Human herpesvirus 8 (HHV-8)

Ready to upload
Record number: 
Adverse Occurrence type: 
MPHO Type: 
Estimated frequency: 
Described in an article from 2006 (DOI: 10.1056/NEJMoa055009), transmission from seropositive donors to seronegative donors was estimated at 2.8%, indicating that transmission occurs rarely.
Time to detection: 
Seroconversion was checked 3 months post transfusion.
Alerting signals, symptoms, evidence of occurrence: 
Clinical signs and symptoms were not assessed in this study.
Demonstration of imputability or root cause: 
In the Gobbini publication, looking at the possibility of transmission in Ghana where HHV8 is endemic, one patient went from seronegative for HHV8 to seropositive for HHV8 three months after a transfusion with blood product that was HHV8 PCR positive from an HHV8 seropositive donor. A second HHV8 seronegative recipient who received blood from an HHV8 PCR positive donor did not demonstrate seroconversion. Hladik and colleagues did a similar study in Uganda where they found the risk of seroconversion was significantly higher among recipients of HHV8-seropositive blood than among recipients of seronegative blood (excess risk, 2.8%; P<0.05), and the increase in risk was seen mainly among patients in whom seroconversion occurred 3 to 10 weeks after transfusion (excess risk, 2.7%; P=0.005), a result consistent with the transmission of the virus by transfusion. Blood units stored for up to 4 days were more often associated with seroconversion than those stored for more than 4 days (excess risk, 4.2%; P<0.05).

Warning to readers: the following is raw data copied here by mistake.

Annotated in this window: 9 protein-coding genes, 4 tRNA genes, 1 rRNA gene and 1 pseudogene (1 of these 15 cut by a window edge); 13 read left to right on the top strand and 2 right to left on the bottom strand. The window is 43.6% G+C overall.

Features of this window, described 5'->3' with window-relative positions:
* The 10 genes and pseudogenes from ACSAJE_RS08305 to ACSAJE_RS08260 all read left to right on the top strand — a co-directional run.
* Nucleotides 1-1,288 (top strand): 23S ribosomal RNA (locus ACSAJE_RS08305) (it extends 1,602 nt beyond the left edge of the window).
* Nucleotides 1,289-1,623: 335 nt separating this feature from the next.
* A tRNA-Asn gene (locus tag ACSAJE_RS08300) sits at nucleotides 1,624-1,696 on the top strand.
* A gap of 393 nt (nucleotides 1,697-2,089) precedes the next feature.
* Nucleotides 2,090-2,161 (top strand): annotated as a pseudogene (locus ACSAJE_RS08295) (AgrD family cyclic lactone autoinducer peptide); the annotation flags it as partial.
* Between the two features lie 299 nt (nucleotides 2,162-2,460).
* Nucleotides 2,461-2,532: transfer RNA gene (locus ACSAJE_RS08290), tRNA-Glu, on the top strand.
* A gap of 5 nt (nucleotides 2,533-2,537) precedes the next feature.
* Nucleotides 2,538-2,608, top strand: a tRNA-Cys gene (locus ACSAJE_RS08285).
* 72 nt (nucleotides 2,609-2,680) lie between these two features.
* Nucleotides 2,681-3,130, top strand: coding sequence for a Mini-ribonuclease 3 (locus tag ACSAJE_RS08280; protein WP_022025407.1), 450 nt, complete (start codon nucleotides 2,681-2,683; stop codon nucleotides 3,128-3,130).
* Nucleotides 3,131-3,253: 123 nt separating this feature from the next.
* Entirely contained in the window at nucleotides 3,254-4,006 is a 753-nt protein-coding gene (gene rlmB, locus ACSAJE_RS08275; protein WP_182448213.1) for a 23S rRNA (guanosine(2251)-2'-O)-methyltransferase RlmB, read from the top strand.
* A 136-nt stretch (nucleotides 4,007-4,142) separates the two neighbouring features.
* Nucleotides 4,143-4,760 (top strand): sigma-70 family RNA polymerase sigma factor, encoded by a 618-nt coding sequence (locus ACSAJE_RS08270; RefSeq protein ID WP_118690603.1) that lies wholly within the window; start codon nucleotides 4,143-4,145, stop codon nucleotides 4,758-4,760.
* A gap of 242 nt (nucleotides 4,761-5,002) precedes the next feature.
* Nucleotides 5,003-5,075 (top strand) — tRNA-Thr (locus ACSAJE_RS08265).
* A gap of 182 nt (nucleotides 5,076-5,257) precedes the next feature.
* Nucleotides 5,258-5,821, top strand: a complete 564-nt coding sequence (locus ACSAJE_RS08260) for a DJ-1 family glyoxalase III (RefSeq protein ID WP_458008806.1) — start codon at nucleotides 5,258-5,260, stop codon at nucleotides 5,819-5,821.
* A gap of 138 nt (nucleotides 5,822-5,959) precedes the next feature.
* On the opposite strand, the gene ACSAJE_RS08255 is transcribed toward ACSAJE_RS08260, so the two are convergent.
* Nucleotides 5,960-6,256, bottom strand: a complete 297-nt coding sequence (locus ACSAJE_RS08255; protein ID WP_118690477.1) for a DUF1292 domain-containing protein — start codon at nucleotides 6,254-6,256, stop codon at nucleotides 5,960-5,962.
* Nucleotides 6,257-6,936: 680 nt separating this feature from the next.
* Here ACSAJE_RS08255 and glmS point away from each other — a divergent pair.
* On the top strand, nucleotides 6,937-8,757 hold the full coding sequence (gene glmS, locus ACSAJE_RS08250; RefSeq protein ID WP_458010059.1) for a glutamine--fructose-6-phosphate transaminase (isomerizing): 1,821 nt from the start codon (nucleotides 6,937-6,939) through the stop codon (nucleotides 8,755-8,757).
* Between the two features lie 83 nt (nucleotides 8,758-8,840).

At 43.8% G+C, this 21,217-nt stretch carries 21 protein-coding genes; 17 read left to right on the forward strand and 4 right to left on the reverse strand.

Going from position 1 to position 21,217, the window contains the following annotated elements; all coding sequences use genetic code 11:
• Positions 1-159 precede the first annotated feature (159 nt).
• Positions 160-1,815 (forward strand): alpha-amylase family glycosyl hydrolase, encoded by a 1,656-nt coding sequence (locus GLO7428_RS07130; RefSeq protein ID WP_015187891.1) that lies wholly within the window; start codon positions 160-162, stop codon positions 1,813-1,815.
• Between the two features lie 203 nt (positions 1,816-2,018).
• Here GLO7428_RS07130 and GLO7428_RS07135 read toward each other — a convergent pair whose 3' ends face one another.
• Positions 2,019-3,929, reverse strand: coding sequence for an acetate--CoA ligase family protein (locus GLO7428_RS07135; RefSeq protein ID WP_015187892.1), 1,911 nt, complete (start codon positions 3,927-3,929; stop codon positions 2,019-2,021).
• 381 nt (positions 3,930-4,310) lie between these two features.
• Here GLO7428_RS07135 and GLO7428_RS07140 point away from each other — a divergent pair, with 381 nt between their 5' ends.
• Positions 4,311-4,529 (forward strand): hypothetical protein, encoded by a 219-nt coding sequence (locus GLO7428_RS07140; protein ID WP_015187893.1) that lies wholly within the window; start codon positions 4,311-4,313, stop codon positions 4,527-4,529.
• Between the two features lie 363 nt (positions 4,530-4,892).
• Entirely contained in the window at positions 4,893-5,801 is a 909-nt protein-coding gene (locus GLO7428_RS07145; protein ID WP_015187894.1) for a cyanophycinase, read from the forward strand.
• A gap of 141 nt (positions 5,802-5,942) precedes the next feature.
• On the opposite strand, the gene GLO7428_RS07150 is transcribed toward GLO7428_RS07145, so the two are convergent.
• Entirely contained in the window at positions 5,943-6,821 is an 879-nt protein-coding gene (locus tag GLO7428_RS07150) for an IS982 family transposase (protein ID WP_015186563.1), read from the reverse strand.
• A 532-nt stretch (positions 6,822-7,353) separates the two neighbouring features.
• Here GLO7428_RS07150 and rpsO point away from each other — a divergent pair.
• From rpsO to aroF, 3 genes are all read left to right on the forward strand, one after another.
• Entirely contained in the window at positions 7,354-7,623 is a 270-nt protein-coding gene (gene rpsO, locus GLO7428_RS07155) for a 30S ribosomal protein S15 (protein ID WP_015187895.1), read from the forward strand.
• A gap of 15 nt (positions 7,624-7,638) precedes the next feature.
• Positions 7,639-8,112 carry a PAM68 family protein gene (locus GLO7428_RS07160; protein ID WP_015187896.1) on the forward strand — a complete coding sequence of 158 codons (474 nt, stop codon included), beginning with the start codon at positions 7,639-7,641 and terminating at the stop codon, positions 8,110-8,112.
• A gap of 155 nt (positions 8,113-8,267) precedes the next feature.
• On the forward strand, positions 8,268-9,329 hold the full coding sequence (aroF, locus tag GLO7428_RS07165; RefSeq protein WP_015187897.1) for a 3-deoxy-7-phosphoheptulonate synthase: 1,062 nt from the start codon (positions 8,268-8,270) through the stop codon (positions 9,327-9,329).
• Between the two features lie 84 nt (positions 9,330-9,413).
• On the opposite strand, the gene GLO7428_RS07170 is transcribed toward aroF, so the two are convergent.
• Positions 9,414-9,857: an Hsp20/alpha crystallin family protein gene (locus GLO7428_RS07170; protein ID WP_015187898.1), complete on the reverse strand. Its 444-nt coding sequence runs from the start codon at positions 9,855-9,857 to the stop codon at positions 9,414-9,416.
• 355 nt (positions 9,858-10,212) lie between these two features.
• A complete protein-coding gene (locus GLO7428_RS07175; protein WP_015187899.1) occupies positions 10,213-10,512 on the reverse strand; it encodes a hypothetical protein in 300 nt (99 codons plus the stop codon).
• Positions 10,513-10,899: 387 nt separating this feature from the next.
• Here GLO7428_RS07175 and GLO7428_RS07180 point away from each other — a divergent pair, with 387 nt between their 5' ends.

Imputability grade: 
1 Possible
Suggest references: 
1) Human herpesvirus 8 transfusion transmission in Ghana, an endemic region of West Africa. Gobbini F et al. Transfusion. 52(11):2294-9, 2012 Nov. 2) Transmission of human herpesvirus 8 by blood transfusion. Hladik W, Dollard SC, et al. N Engl J Med. 2006 Sep 28;355(13):1331-8. 3) Vamvakas EC. Is human herpesvirus-8 transmitted by transfusion? Transfus Med Rev. 2010 Jan;24(1):1-14. doi: 10.1016/j.tmrv.2009.09.001. PMID: 19962570. 4) Cannon MJ, Operskalski EA, Mosley JW, Radford K, Dollard SC. Lack of evidence for human herpesvirus-8 transmission via blood transfusion in a historical US cohort. J Infect Dis. 2009 Jun 1;199(11):1592-8. doi: 10.1086/598859. PMID: 19385734. 3) Possible transmission of human herpesvirus-8 by blood transfusion in a historical United States cohort. Dollard SC, Nelson KE, et al. Transfusion. 2005 Apr;45(4):500-3.
MG: Here is another reference, it has a paywall so unclear if this is accessible: Vamvakas EC. Is human herpesvirus-8 transmitted by transfusion? Transfus Med Rev. 2010 Jan;24(1):1-14. doi: 10.1016/j.tmrv.2009.09.001. PMID: 19962570.
Expert comments for publication: 
In the Gobbini pubication, the recipient did not demonstrate HHV8 DNA PCR positivity, nor are symptoms reported to indicate temporal relationship with the blood transfusion. This study took place in Ghana, where prevalence of HHV8 positivity is estimated at >50%, so it is possible that transmission occurred outside of the transfusion. Similar results were obtained in Uganda, that also has high prevalence of HHV8. In US publications, verified transmission of HHV8 has not been seen and overall the literature indicates that whehter transfusion-transmission of HHV8 is a true phenomenon is unclear. It seems possible that under the right circumstances HHV8 may be transfusion-transmissible, but all available data indicate that if it occurs, it is rare and the risk seen in Africa (where the prevalence is higher) cannot be generalized to that of lower-prevalence countries.